Cleveland man convicted of murder refuses to leave courtroom: ‘They know I didn’t do this’

March 20, 2018

Cleveland man convicted of murder refuses to leave courtroom: ‘They know I didn’t do this’

CLEVELAND, Ohio -- A man launched into a profane tirade in court Tuesday after a judge found him guilty of murder in a deadly 2016 shooting outside a Cleveland bar.

Michael Riley, ignoring pleas from his lawyers and orders from court security to stand up and walk out of the courtroom and return him to the jail, claimed his innocence of the June 2016 killing of Juan Mitchell at the Iron City Cafe.

“What are they going to do beat me up in handcuffs?” Riley said as deputies stood behind the chair where he sat. “They know I didn’t commit this crime.”

Riley’s protests began as soon as Common Pleas Judge Robert McClelland announced that Riley was complicit in the drive-by gunfire from a car in which he was a passenger.

Riley grabbed his head and turned to the table where assistant county prosecutors Kelly Mason and Blaise Thomas.

“You all know I ain’t do this, man,” he said as McClelland continued reading from his verdict.

He then turned to his family and Mitchell’s family in the back of the court and repeated his profession.

As Riley’s family left the courtroom, a woman turned to Mitchell’s family and erupted.

“But they know he didn’t do s--t,” she screamed at the victim’s family before being shooed out of the courtroom by a handful of deputies.

Riley continued his tirade after McClelland left the bench, as he refused to get up from his chair.

His lawyer, Rufus Sims, pleaded with him, and told him that he could appeal his conviction.

“F--k an appeal,” he replied. “I shouldn’t need an appeal in the first place. If they had done their investigation right they would have found out who f----ing did this s--t.”

Riley claimed that prosecutors refused to let him take a lie detector test, the results of which are not admissible as evidence in a criminal trial, and that prosecutors once told an attorney that they only charged Riley because he wouldn’t give up the shooter.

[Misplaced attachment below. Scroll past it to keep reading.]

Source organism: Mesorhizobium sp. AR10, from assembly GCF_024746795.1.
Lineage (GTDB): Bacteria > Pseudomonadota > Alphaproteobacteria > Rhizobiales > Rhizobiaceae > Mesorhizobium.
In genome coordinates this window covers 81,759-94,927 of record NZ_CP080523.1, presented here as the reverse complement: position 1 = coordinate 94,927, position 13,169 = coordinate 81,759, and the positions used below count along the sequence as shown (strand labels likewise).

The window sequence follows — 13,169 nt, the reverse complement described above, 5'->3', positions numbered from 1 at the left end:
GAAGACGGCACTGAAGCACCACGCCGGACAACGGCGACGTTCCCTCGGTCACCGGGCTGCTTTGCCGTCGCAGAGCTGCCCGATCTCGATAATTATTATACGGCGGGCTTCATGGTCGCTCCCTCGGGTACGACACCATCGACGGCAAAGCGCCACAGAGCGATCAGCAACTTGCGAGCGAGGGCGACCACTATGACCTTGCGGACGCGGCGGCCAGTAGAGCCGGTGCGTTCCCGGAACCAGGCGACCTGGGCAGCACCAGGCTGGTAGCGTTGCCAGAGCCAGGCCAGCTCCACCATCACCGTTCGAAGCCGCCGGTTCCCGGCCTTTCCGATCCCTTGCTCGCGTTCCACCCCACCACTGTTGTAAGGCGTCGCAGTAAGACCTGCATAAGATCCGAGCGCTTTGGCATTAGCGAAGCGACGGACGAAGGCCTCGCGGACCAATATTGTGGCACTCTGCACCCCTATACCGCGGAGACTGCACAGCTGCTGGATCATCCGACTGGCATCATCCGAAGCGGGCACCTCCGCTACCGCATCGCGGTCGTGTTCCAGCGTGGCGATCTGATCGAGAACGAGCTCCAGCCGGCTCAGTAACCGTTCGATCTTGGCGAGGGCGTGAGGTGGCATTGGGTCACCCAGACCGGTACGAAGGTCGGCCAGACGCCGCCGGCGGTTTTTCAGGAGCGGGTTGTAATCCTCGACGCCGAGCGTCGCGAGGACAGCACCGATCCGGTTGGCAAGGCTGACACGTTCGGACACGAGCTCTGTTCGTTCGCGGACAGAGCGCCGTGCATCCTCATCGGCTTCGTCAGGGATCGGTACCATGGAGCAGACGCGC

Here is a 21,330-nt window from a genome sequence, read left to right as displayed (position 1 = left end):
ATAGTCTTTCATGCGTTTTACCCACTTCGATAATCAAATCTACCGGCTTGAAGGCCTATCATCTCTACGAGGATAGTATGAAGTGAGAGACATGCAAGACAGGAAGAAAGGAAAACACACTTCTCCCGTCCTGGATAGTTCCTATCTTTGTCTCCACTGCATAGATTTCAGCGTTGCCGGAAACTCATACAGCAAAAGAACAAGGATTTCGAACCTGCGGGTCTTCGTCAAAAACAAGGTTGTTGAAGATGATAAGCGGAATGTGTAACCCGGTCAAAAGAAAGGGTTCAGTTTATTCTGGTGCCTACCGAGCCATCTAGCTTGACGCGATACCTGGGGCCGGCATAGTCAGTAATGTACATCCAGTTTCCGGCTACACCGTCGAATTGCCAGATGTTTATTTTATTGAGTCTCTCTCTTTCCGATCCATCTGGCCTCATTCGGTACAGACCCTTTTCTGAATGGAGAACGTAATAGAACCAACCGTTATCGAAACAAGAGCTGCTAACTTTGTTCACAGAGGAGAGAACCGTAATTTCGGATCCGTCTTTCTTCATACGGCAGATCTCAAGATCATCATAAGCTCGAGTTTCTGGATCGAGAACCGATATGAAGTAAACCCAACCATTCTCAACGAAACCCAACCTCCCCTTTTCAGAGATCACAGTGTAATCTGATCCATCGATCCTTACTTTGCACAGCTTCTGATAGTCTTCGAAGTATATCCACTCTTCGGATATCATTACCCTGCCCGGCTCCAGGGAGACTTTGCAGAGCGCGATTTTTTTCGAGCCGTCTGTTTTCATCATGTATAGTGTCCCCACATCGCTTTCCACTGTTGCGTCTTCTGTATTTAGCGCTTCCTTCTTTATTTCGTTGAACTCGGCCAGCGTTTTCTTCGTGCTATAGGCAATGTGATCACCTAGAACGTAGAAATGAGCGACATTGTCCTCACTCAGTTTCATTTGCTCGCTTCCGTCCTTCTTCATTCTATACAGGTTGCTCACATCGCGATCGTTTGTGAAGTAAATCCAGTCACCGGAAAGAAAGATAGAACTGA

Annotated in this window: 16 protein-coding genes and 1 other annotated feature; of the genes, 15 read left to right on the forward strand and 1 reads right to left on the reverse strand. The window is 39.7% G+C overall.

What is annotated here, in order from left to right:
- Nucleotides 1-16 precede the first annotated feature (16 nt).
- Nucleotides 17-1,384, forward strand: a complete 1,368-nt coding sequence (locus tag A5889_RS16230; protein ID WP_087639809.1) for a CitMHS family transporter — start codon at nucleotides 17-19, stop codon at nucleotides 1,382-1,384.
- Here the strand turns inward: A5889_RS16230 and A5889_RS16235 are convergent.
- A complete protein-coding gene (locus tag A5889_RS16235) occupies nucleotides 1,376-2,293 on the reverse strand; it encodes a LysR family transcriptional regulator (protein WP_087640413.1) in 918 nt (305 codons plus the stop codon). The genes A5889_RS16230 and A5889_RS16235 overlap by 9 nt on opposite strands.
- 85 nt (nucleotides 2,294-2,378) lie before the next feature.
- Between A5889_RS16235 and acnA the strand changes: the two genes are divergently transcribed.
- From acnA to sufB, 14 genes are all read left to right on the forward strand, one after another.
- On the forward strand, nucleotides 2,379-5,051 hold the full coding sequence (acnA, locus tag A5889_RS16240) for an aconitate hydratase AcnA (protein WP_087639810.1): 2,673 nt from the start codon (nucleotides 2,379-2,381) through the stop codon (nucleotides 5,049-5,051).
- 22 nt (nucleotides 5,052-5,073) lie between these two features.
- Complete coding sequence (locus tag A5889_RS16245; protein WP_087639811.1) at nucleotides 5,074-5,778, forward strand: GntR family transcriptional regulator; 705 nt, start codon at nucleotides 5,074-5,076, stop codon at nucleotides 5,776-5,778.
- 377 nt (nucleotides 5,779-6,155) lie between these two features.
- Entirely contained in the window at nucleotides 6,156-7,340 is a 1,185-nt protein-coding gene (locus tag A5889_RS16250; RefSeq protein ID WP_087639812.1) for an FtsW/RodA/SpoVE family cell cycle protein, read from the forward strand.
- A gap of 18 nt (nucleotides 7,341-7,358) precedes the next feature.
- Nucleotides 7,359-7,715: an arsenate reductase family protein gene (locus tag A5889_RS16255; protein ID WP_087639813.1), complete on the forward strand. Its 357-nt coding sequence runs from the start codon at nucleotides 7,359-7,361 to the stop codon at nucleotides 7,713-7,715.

Prosecutors later denied that claim.

Riley eventually gave up his protest and walked out of the courtroom.

Riley waived his right to have a jury decide his case and instead chose to have McClelland hear the evidence and render a verdict. McClelland opened his verdict by calling the killing a “sad and pointless loss of life.”

Mitchell, 24, was the oldest of five kids and worked as a roofer since age 14 to help take care of his family. He was leaving the bar when the gunfire rang out.

McClelland found that prosecutors proved Riley was one of at least three people in the car, but couldn’t prove who actually fired the shots that killed Mitchell and struck another man in the foot as they left the bar.

“All of the individuals in that vehicle are equally and legally responsible for these crimes,” McClelland said. “But only Mr. Riley is before us in this court.”

Murder carries a life sentence with first chance at parole after 15 years. With mandatory gun specifications, Riley is likely to not have a chance at parole until well after 20 years behind bars.

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